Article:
NEW research confirming the benefits of exercise for the elderly puts the onus on doctors to encourage older patients to get moving, experts say.
A systematic review of 54 randomised controlled trials, published in the NSW Public Health Bulletin in a special issue on falls prevention, found that exercise reduces the rate of falls by about 16% (pooled rate ratio). (1)
And a study published last week in Neurology found that older people with the highest level of physical activity were 40% less likely to have a silent brain infarct than their inactive counterparts. (2)
Professor Adrian Bauman, professor of public health at the University of Sydney, said the research added to a growing body of evidence that exercise reduced the risk of diseases ranging from diabetes to Parkinson’s disease.
“Exercise is probably the most important thing for older people’s health, but actually getting them to do it is tricky”, he said.
Associate Professor Cathie Sherrington, a senior research fellow at the George Institute, University of Sydney, said there was a need for more community education about the benefits of exercise in older people.
“Some people think they’re too old to exercise, or their children think it’s not appropriate”, said Professor Sherrington, who was a coauthor of the systematic review.
Both experts suggested several practical strategies that doctors could use to encourage older patients to exercise.
Professor Bauman suggested that doctors ask older patients about their activity levels and recommend, or even prescribe, light to moderate exercise as appropriate.
“Every doctor asks every patient about their smoking, but they don’t always ask about their activity levels.”
Professor Bauman said the most important strategy was for doctors to encourage patients to start small and to emphasise that exercise “doesn’t have to be about Lycra”.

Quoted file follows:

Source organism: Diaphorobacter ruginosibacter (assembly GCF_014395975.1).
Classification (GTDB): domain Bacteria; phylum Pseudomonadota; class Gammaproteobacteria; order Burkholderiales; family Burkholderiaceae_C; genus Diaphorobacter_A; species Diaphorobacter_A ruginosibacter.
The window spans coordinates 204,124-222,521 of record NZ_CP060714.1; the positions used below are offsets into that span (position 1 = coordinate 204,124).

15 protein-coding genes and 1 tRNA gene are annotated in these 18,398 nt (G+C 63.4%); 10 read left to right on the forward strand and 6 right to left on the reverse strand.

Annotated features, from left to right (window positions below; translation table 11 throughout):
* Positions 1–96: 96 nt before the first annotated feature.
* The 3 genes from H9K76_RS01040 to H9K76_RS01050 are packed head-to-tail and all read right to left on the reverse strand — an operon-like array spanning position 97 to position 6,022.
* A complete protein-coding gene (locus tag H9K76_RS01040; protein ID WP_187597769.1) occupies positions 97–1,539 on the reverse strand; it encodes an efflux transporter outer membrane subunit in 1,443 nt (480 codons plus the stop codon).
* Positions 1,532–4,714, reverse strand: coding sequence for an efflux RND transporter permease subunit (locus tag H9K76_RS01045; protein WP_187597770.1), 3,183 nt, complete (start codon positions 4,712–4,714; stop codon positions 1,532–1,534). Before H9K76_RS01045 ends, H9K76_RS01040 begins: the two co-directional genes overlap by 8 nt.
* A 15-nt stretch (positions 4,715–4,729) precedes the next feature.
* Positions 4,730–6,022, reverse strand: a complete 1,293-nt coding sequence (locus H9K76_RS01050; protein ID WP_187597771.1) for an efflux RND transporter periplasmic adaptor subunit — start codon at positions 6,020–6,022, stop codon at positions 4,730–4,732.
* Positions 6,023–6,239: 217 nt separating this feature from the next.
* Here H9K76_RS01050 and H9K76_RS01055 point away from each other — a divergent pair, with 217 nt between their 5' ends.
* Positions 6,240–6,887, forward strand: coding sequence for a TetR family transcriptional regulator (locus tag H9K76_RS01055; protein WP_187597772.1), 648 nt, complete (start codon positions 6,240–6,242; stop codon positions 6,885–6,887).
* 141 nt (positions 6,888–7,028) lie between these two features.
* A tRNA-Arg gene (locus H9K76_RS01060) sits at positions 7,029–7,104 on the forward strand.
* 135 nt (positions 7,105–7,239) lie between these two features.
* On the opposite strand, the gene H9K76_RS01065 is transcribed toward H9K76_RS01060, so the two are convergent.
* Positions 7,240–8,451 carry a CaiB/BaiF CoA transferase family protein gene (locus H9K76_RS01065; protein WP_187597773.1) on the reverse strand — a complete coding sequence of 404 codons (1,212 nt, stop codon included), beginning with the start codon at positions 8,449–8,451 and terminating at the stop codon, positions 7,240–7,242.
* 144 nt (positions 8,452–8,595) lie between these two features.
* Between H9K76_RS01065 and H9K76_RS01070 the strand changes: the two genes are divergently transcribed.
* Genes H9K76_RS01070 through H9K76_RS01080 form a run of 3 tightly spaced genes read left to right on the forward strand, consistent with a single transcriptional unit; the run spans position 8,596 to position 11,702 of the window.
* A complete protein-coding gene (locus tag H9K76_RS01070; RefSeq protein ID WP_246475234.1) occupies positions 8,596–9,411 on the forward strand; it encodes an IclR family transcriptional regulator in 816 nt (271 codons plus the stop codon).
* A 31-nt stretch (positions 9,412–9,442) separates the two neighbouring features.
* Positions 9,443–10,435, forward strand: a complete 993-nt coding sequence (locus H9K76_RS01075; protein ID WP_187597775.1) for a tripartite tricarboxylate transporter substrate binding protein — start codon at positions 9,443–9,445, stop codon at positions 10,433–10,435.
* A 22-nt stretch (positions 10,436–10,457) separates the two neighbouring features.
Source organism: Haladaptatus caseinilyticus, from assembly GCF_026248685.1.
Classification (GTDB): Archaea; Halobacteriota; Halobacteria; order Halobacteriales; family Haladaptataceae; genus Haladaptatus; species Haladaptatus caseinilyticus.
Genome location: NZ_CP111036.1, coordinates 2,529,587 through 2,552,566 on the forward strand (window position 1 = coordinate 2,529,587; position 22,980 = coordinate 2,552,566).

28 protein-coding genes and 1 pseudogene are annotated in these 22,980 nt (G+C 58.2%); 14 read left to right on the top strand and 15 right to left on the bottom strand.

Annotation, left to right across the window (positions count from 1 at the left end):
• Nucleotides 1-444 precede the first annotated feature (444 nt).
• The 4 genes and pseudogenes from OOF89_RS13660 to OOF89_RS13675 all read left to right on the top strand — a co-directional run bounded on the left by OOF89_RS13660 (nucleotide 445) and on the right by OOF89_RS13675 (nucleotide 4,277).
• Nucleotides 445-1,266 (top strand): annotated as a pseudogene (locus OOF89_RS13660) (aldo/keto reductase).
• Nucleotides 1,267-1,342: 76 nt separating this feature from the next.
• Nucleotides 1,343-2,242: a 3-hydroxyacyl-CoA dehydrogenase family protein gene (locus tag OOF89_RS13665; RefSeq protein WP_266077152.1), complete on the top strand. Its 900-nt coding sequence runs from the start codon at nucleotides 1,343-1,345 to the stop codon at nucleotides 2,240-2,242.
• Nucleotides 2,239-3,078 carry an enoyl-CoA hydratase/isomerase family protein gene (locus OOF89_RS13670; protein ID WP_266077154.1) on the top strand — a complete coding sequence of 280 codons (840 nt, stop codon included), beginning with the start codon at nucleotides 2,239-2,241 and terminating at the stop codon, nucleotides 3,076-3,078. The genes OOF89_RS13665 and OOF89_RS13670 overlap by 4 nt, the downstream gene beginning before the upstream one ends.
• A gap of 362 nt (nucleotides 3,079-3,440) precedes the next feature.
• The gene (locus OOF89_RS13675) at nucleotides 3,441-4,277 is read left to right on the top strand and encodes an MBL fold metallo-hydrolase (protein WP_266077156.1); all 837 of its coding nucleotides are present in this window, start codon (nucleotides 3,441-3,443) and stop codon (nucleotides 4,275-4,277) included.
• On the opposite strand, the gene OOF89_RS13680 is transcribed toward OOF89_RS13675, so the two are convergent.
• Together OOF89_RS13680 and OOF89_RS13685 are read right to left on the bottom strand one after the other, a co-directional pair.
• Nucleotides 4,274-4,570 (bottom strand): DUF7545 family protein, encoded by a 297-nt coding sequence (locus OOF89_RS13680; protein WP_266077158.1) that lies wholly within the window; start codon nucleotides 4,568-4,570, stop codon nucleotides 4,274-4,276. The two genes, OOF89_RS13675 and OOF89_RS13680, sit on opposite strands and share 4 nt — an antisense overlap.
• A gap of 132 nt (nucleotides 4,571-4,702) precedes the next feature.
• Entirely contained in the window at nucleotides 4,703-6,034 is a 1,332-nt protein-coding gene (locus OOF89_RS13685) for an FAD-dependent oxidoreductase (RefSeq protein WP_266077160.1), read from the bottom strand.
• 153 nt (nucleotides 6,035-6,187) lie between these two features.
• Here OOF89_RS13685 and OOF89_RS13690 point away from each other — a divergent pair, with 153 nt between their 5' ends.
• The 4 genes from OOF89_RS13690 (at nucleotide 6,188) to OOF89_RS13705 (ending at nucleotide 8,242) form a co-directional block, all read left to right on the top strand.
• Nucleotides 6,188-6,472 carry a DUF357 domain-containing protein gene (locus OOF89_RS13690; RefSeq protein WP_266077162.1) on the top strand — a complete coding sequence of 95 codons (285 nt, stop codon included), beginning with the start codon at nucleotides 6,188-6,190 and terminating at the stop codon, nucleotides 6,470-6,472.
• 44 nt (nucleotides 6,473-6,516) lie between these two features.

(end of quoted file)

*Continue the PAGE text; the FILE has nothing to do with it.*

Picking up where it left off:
Doctors could also have a list of local exercise programs or resources on hand to recommend to older patients.
The NSW government has recently launched a searchable database of exercise activities for older people. (3)
The Heart Foundation also runs popular walking groups, led by a walking organiser, as well as exercise programs for people with heart conditions. (4)
Professor Sherrington said all doctors had a role in encouraging patients to exercise and emphasised that all older people, not just the frail, benefit from exercise.
Although several state governments had falls prevention programs, Dr Sherrington said more could be done at a policy level. “But things are moving in the right direction”, she said.
Professor Sherrington suggested additional funding for exercise programs, or financial incentives to encourage more elderly people to participate in exercise programs.
The systematic review found that exercise programs that included balance training, a higher dose of exercise and did not include walking had the greatest effect on reducing falls.
Perhaps, surprisingly, the study found that the inclusion of walking training was associated with a lesser reduction in the rate of falls. Professor Sherrington said that one trial had found that brisk walking programs increased the rate of falls among high-risk older people.
“That was a tricky finding”, she said. “There are loads of benefits of walking but it does increase exposure to the risks”.
The paper recommended that, for falls prevention, exercise should provide a moderate to high challenge to balance and be undertaken for at least 2 hours a week on an ongoing basis. Strength and walking training may be included in addition to balance training.
A recent Cochrane Review on falls found that the effects of exercise as a single falls prevention intervention are comparable to those from multifaceted interventions. (5)
— Sophie McNamara
Posted 14 June 2011